Preconditions for implementation

The wickedness

Public actors and governance researchers can contribute to broadening the debate and addressing preconditions for successful policymaking and implementation of spatial adaptation measures.

Sound institutional settings

Coordination between stakeholders is crucial for the successful implementation of spatial adaptation measures. Currently, however, spatial adaptation is institutionally fragmented, falling within the jurisdiction of various public and private actors, such as municipalities, provinces, regional water authorities and housing corporations. Responsibilities and roles of the different actors should therefore be clearly distinguished and defined in policy guidelines.

Integration with vested interests

Spatial adaptation needs to be integrated with vested interests, such as parking space and housing. Until now, spatial adaption measures are mainly seen as costly additional claims on scare urban space which do not necessarily pay out in the short-term. The task of scientists is to inform stakeholders about their long-term benefits for climate resilience and human health to promote their acknowledgement in policy agendas.

Stakeholder involvement

Two-way communication between stakeholders is essential during the implementation process of spatial adaptation measures. This includes effective science-policy interactions and the involvement of citizens by policymakers who are responsible for the implementation of measures and transfer information between scientists and citizens. Until now, many local authorities struggle with organizing meaningful stakeholder participation. 

Interactions between stakeholders involved in implementing spatial adaptation measures
Interactions between stakeholders involved in implementing spatial adaptation measures. Credits: Utrecht University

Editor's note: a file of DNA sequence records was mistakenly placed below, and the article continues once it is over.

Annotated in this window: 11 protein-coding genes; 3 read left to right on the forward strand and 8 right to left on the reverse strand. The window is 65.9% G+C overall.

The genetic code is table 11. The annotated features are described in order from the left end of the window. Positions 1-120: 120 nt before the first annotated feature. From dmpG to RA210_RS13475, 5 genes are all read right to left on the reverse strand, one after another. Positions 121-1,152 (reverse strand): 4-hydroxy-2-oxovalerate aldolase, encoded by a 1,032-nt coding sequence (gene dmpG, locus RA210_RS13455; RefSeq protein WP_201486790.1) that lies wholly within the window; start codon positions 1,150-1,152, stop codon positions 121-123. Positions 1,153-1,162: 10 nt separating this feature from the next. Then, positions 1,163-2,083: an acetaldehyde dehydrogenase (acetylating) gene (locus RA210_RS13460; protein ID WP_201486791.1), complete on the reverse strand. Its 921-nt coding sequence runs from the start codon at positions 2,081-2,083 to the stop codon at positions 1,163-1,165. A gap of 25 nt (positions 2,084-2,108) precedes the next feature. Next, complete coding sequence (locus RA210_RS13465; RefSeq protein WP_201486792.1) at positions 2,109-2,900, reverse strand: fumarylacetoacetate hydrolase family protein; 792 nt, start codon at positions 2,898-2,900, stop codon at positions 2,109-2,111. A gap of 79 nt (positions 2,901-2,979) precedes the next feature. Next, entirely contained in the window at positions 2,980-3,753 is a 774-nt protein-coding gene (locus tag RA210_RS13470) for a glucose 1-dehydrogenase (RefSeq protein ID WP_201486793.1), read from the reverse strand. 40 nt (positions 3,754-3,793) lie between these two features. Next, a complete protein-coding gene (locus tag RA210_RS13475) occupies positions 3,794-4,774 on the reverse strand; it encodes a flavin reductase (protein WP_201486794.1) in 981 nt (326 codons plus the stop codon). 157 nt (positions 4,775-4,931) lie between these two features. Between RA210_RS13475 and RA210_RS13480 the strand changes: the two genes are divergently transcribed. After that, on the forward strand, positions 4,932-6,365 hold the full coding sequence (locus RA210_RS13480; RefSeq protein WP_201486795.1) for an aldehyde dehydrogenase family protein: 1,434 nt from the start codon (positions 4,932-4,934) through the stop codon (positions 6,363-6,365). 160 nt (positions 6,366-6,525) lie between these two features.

Effective science-policy interactions

Policymakers (and citizens) should be able to understand and use the information provided by scientific institutes required for decision-making in spatial adaptation. It is therefore important that they also contribute to knowledge development (‘knowledge co-production'). For instance, their input is required to design tools, that translate climate projections into spatially explicit information, and to improve social and governance processes.

Citizen participation

Furthermore, the involvement of citizens is critical for increasing societal acceptance and local adoption of spatial adaptation measures. The implementation of measures on private land (e.g. green roofs, removing tiles in garden) represents an essential mechanism of a city to adapt to climate change and urbanisation (‘citizen co-production').

Group of young people on a rooftop in Buenos Aires learning urban gardening from a mid adult woman
Citizen participation in spatial adaptation. Credits:

Through interdisciplinary cooperation and in an integrated way, researchers at the Water, Climate and Future Deltas hub address the implementation of spatial adaptation, aiming for sustainable development of cities in precarious deltas.

Overcoming barriers for implementation
Future challenges
Interdisciplinary research group